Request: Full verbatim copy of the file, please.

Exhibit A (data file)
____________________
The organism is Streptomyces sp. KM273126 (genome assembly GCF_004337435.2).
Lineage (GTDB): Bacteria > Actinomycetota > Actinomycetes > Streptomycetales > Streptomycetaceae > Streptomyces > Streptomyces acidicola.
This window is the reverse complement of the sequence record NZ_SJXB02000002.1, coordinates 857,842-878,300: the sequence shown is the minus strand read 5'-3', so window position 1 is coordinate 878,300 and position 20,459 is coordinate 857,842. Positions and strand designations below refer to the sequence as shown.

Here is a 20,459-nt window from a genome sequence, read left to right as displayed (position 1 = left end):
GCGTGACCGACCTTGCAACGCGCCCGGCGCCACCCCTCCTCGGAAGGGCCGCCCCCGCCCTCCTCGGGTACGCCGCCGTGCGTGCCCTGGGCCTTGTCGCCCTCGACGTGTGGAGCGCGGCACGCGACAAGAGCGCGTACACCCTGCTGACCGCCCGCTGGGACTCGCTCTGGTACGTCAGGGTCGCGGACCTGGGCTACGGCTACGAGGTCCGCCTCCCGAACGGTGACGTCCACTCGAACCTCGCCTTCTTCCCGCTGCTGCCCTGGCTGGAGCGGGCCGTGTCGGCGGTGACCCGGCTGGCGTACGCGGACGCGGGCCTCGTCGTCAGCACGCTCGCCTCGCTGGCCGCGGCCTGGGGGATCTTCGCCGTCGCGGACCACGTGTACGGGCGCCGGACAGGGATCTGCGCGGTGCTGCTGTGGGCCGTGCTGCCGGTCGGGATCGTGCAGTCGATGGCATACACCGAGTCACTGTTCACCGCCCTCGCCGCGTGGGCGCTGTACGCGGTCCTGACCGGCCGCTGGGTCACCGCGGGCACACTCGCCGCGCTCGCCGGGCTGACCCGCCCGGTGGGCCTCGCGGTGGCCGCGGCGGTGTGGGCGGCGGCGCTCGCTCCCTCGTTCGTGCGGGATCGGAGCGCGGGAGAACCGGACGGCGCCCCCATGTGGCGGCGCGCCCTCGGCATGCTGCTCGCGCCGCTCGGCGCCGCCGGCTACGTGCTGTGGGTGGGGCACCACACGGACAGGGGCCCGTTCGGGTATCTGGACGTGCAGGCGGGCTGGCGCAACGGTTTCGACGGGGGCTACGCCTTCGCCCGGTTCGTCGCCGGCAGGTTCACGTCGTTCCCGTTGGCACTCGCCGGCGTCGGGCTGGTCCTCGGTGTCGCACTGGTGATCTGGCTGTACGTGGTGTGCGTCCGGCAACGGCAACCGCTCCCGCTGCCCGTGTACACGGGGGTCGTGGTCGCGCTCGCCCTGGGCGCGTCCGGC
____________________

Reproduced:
The organism is Streptomyces sp. KM273126 (genome assembly GCF_004337435.2).
Lineage (GTDB): Bacteria > Actinomycetota > Actinomycetes > Streptomycetales > Streptomycetaceae > Streptomyces > Streptomyces acidicola.
This window is the reverse complement of the sequence record NZ_SJXB02000002.1, coordinates 857,842-878,300: the sequence shown is the minus strand read 5'-3', so window position 1 is coordinate 878,300 and position 20,459 is coordinate 857,842. Positions and strand designations below refer to the sequence as shown.

Here is a 20,459-nt window from a genome sequence, read left to right as displayed (position 1 = left end):
GCGTGACCGACCTTGCAACGCGCCCGGCGCCACCCCTCCTCGGAAGGGCCGCCCCCGCCCTCCTCGGGTACGCCGCCGTGCGTGCCCTGGGCCTTGTCGCCCTCGACGTGTGGAGCGCGGCACGCGACAAGAGCGCGTACACCCTGCTGACCGCCCGCTGGGACTCGCTCTGGTACGTCAGGGTCGCGGACCTGGGCTACGGCTACGAGGTCCGCCTCCCGAACGGTGACGTCCACTCGAACCTCGCCTTCTTCCCGCTGCTGCCCTGGCTGGAGCGGGCCGTGTCGGCGGTGACCCGGCTGGCGTACGCGGACGCGGGCCTCGTCGTCAGCACGCTCGCCTCGCTGGCCGCGGCCTGGGGGATCTTCGCCGTCGCGGACCACGTGTACGGGCGCCGGACAGGGATCTGCGCGGTGCTGCTGTGGGCCGTGCTGCCGGTCGGGATCGTGCAGTCGATGGCATACACCGAGTCACTGTTCACCGCCCTCGCCGCGTGGGCGCTGTACGCGGTCCTGACCGGCCGCTGGGTCACCGCGGGCACACTCGCCGCGCTCGCCGGGCTGACCCGCCCGGTGGGCCTCGCGGTGGCCGCGGCGGTGTGGGCGGCGGCGCTCGCTCCCTCGTTCGTGCGGGATCGGAGCGCGGGAGAACCGGACGGCGCCCCCATGTGGCGGCGCGCCCTCGGCATGCTGCTCGCGCCGCTCGGCGCCGCCGGCTACGTGCTGTGGGTGGGGCACCACACGGACAGGGGCCCGTTCGGGTATCTGGACGTGCAGGCGGGCTGGCGCAACGGTTTCGACGGGGGCTACGCCTTCGCCCGGTTCGTCGCCGGCAGGTTCACGTCGTTCCCGTTGGCACTCGCCGGCGTCGGGCTGGTCCTCGGTGTCGCACTGGTGATCTGGCTGTACGTGGTGTGCGTCCGGCAACGGCAACCGCTCCCGCTGCCCGTGTACACGGGGGTCGTGGTCGCGCTCGCCCTGGGCGCGTCCGGC